Health worker's adherence to the new malaria treatment policy in Songea urban, Tanzania

dc.contributor.authorMalekela, Daniel Aron
dc.date.accessioned2019-07-24T14:54:25Z
dc.date.accessioned2020-01-08T10:06:01Z
dc.date.available2019-07-24T14:54:25Z
dc.date.available2020-01-08T10:06:01Z
dc.date.issued2002
dc.descriptionAvailable in print formen_US
dc.description.abstractTanzania made a policy change to replace chloroquine with sulfadoxine - pyrimethamine (SP) since August, 2001. However, the long experience (>50 years) with chloroquine coupled with its anti-inflammatory and antipyretic effects that are lacking in SP might potentially make SP less readily acceptable by both prescribers and patients hence compromising adherence to the new policy. The study assessed health workers adherence to the new policy focussing on health workers awareness on the new antimalarial drug policy, knowledge on contra-indications, indications, potential side effects of the antimalarial drugs and necessary precautions, as well as their perceptions and practices regarding the new policy. A descriptive cross-sectional survey was conducted in Songea Urgan District using structured open-ended questionnaire and interviews supplemented with participant observations in public and private health facilities. Awareness of the new policy was 95.2%, knowledge on 1st line drug 91.4%, 2nd line 53.3% and 3rd line 63.8%. Knowledge on SP indications and contra-indications was significantly high (91.4%). SP was perceived to be not as effective as chloroquine in clinical response (53.3% versus 46.7%). Amodiaquine was less preferred and was mentioned at a frequency of 42.9% as the perceived second line drug. Quinine was significantly preferred than amodiaquine in the treatment of non-response to SP, both from interviews and prescriptions. The findings show that there was an erratic adherence to the new malaria treatment policy, and clearly there is a gap between the knowledge of the health workers on the new policy and their practices. Therefore information, education and communication (IEC) messages should address identified knowledge and practice gaps and be accompanied with behavioural change communication (BCC) strategies. There is a need to ensure a strict adherence to the indications for quinine use by inducing health workers to be familiar with amodiaquine as an alternative drug to non-response or contraindications to SP, and as a second line drug.en_US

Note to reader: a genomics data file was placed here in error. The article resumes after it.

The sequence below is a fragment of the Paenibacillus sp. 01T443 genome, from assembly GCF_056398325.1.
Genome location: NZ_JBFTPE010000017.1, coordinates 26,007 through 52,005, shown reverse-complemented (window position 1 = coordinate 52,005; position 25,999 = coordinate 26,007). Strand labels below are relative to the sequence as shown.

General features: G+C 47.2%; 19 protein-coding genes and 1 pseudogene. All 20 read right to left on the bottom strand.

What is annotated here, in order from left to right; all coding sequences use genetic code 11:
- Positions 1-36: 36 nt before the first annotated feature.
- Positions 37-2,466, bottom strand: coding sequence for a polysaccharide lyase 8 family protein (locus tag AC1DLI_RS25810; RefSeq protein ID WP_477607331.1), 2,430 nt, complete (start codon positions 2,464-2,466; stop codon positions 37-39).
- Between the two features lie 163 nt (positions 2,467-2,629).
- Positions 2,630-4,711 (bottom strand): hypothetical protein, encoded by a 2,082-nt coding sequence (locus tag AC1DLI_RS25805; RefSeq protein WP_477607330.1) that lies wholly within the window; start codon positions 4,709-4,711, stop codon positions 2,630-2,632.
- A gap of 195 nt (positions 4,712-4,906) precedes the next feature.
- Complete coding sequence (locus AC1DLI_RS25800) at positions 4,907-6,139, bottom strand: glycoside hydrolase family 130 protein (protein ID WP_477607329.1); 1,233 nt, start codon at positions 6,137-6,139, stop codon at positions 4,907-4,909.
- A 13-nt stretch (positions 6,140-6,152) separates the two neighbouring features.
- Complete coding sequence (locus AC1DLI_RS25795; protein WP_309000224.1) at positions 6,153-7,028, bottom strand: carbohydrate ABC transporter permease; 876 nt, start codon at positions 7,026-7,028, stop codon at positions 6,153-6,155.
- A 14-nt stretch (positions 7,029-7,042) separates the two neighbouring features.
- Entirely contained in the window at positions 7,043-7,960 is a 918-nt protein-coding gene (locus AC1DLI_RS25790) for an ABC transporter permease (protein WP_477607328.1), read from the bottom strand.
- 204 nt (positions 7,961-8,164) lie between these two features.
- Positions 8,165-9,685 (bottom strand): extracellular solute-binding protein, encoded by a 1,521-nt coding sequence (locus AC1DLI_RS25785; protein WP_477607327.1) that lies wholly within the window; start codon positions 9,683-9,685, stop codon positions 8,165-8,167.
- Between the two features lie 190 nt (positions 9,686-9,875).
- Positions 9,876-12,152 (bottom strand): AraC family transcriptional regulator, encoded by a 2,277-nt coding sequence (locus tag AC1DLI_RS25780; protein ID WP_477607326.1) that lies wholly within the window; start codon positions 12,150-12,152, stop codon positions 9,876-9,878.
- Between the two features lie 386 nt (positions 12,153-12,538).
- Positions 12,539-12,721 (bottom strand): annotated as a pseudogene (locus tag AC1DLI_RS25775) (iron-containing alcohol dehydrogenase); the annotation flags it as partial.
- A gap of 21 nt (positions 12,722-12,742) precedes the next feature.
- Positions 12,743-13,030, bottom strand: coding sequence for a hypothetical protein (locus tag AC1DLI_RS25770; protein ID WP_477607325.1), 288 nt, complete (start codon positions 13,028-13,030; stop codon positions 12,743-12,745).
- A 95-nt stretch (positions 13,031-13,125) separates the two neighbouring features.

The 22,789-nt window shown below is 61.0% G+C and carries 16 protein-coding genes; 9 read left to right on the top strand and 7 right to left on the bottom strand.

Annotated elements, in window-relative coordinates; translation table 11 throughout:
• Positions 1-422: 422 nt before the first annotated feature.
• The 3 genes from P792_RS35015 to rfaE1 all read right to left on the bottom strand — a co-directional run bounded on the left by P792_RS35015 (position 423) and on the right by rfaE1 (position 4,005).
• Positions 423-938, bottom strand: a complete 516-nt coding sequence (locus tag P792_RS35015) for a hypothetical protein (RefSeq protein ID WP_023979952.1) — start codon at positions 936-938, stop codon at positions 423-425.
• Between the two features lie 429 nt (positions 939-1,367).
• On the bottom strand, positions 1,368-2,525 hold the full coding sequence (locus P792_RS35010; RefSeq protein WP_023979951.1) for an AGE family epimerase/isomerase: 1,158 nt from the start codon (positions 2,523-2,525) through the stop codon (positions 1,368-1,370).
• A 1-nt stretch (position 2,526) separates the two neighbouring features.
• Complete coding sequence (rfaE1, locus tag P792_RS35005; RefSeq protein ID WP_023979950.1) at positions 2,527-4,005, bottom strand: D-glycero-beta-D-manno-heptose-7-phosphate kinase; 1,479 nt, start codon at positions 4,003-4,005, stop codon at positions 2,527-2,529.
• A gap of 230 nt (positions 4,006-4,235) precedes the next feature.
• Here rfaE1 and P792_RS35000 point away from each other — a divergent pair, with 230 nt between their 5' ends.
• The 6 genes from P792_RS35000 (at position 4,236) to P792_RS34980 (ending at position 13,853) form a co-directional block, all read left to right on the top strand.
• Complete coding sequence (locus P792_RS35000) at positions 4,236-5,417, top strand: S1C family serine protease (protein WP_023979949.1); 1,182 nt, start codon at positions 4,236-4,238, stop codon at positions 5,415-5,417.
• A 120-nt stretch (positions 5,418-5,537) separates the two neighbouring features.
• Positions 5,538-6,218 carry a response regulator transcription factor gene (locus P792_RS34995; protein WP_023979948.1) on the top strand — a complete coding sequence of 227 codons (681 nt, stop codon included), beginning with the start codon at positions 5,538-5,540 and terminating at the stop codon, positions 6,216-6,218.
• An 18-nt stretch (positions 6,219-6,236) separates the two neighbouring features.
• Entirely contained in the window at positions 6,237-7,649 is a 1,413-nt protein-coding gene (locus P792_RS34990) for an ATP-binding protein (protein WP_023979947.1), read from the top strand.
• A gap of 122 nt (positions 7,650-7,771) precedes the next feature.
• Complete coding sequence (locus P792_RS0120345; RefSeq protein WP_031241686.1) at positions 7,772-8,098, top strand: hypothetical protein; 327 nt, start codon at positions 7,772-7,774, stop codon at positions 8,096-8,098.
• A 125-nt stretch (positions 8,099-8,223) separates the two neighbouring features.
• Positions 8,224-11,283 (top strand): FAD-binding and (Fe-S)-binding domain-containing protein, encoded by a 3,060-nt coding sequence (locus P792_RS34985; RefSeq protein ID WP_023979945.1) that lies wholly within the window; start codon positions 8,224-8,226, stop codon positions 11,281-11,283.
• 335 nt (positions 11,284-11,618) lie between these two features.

dc.identifier.citationMalekela, D. A. (2002) Health worker's adherence to the new malaria treatment policy in Songea urban, Tanzania, Masters dissertation, University of Dar es Salaam. Available at (http://41.86.178.3/internetserver3.1.2/detail.aspx)en_US
dc.identifier.urihttp://localhost:8080/xmlui/handle/123456789/6050
dc.language.isoenen_US
dc.publisherUniversity of Dar es Salaamen_US
dc.subjectAntimalariaen_US
dc.subjectMalaria treatmenten_US
dc.subjectPolicyen_US
dc.subjectHealth workers perceptionen_US
dc.subjectSongeaen_US
dc.subjectUrbanen_US
dc.subjectTanzaniaen_US
dc.titleHealth worker's adherence to the new malaria treatment policy in Songea urban, Tanzaniaen_US
dc.typeThesisen_US
Files